LETTERS: Tegart’s view on electoral reform misguided

By on November 6, 2017
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Since local MLA Jackie Tegart penned a column for the Herald last week in which she argued that B.C.’s rural communities have lots to lose in a proportional representation system, we have received a number of responses from readers across the country. Here are the collected responses to Tegart’s column.


Current system does not represent British Columbians

Editor,

Contrary to the partisan negative propaganda of our local Liberal MLA Jackie Tegart, our current First Past the Post (FPTP) electoral system does not fairly represent the constituencies of B.C.

In fact, rarely in Canada, including B.C. have a majority of the voter’s, elected a majority government. In the last two federal elections, majority governments have been elected with 39 per cent of the vote, leaving the real majority of 61 per cent of the voter’s without representation. 

In fact, most progressive democracies throughout the world, function exceedingly better with some sort of proportional representation governing body, than do the minority of democracies using FPTP. 

Ironically, our local MLA uses the small country of Belgium, on the brink of dividing into two countries, as her control model.

The reality is that in true proportional representation, every vote counts. This forces governments to collaborate and work cooperatively, rather than wasting time and resource bickering over unqualified partisan values.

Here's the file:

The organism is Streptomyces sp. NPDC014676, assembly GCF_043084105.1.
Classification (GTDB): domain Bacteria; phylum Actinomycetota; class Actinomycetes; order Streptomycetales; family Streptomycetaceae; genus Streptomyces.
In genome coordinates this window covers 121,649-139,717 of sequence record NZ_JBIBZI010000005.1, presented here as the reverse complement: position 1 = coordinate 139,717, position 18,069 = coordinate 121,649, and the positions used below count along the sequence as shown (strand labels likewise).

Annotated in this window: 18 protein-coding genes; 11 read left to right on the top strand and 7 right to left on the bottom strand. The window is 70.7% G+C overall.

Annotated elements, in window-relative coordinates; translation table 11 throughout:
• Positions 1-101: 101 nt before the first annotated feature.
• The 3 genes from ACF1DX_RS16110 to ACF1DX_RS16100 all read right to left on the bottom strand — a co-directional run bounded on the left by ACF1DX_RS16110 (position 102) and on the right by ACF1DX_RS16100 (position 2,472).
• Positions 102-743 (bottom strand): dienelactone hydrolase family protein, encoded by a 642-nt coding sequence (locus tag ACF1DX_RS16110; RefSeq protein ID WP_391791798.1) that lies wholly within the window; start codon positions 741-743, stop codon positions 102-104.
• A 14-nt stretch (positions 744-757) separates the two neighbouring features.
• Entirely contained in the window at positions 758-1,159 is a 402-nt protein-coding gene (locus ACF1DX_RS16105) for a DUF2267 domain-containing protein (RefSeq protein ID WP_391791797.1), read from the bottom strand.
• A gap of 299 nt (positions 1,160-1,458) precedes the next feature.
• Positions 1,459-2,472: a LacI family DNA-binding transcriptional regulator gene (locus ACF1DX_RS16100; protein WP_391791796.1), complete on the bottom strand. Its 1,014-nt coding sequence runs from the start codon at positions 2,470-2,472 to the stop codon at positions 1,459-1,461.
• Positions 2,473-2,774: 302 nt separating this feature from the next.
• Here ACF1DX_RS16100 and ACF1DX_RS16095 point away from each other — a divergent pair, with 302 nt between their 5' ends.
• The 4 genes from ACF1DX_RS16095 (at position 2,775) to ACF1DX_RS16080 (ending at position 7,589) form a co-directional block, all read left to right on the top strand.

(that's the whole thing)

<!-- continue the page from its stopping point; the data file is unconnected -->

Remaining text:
Unfortunately, it is very difficult to articulate how a proportional representation would elect our MLAs. Personally, I’m advocating for a system that elects its riding MLAs with the the traditional FPTP, then all parties add members to the legislature to equal their percentage based on the popular vote. This is sometimes referred to as Mixed Member Proportional (MMP).

With this system, no matter which party you vote for, you will be represented, as long as that party obtains a minimum threshold (probably 3 to 5 per cent) of the vote.

So if you’re fed up with being represented by a majority government, with a minority of the vote, write to your MLA and demand better, or better yet, vote yes in 2018 referendum.

Art Green
Hope, B.C.

 

Liberals enjoyed governing without majority support

Editor,